Welcome to the first Library Blog! Actually, I am sending the text in a regular email, as I have been doing for the past year or so, but it will now be posted on the the Josephy Library blog, where you are now!
This is all new ground for me, so patience please—and I will appreciate your suggestions.
Jack Loeffler celebrated his 74th birthday in a hotel room in Baker City on his way to Fishtrap this July. He’d been as far as Joseph before, sat on Alvin Josephy’s deck and interviewed him, but he had never made it as far as Wallowa Lake. He was thrilled with the first sight of it..
On Monday morning we began a conversation that seemed like it had started ages ago, and the time between the phantom conversations of the past and today melted away. From time to time Jack would say that he needed to interview himself about Josephy, and I would think that I should have a damned recorder going while we talked.
Neither happened, but I’m hoping they will.
Jack brought us a disc with a couple of hours of interview time with Alvin, and he brought stories: the time he read Alvin’s testimony defending the Hopis in a fight with Peabody Coal; the camping trip with Alvin sleeping under the pickup until a thunderstorm woke him thumping into the bottom of the pickup bed and scrambling inside. And on and on…
At Fishtrap, in a brief afternoon session, Loeffler played short snippets of interviews—most done for radio programs in New Mexico—on environmental issues with Stewart Udall, author John Nichols, Earth Firster Dave Forman, Sierra and Friends of the Earth’s David Brower, Ed Abbey, Alvin Josephy, and a host of others. There was no name dropping—just 20 second blurbs from here and there to make a point..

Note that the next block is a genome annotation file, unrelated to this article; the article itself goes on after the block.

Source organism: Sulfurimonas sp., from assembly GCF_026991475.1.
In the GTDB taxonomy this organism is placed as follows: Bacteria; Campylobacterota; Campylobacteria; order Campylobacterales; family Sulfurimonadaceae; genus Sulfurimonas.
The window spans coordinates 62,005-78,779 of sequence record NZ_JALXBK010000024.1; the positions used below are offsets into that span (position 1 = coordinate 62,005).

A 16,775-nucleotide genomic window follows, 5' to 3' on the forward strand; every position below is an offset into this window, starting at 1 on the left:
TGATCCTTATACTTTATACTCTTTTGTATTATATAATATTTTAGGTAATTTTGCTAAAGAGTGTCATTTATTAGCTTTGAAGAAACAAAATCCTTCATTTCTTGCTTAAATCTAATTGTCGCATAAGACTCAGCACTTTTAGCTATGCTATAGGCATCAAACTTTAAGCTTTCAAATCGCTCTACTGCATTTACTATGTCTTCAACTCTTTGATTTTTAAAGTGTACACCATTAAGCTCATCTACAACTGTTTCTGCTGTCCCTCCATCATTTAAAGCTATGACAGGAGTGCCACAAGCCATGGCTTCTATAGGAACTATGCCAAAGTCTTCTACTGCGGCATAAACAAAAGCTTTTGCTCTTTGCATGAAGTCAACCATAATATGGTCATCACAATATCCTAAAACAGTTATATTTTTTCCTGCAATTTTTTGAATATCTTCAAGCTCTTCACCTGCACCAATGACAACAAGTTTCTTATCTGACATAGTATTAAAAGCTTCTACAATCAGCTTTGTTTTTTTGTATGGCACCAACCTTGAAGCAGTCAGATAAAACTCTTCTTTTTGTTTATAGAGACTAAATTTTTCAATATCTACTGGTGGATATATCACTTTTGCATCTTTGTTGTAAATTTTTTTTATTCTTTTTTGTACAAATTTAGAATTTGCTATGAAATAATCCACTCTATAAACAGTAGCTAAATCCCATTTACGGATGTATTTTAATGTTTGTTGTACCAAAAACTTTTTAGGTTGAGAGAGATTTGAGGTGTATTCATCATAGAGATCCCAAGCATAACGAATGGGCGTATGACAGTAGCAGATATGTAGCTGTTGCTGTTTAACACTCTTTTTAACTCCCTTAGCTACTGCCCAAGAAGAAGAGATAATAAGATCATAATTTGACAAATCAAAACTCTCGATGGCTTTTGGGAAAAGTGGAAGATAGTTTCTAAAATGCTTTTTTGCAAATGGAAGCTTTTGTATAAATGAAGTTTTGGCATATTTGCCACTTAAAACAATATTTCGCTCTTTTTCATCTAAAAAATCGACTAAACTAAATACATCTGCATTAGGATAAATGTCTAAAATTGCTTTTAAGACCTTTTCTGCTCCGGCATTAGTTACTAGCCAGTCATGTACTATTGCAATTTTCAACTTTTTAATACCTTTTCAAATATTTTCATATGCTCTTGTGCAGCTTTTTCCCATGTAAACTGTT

Later, I asked him about the Abbey and Josephy exchange about grazing on public lands.. Abbey was of course dead set against grazing; Alvin, informed by friendships and hours on horseback with Wallowa County ranchers like Jack McClaran and Biden Tippett, took a different point of view. Developers were the real problem; ranchers and environmental thinkers should be in league.
It was a friendly dialog, according to Jack. His eyes sparkled with the thought of his old friends, Ed Abbey and Alvin Josephy, in a long-ago conversation that could still stir emotions today. I’ll have to send you that picture of Ed and Alvin on the rim of the Grand Canyon.” But he didn’t need to—it’s in his memoir about Abbey, Adventures with Ed. Clean shaven Alvin between bearded Ed and long-haired Jack, with a small group of anthropologists and photographers all looking very much 1971. I’m sure Alvin had to catch a plane soon to an editorial board meeting at American Heritage or a session with some Indian tribe or government committee redesigning the BIA.
p.s. I found another picture of Ed and Alvin—In Alvin’s memoir! And I am posting it here.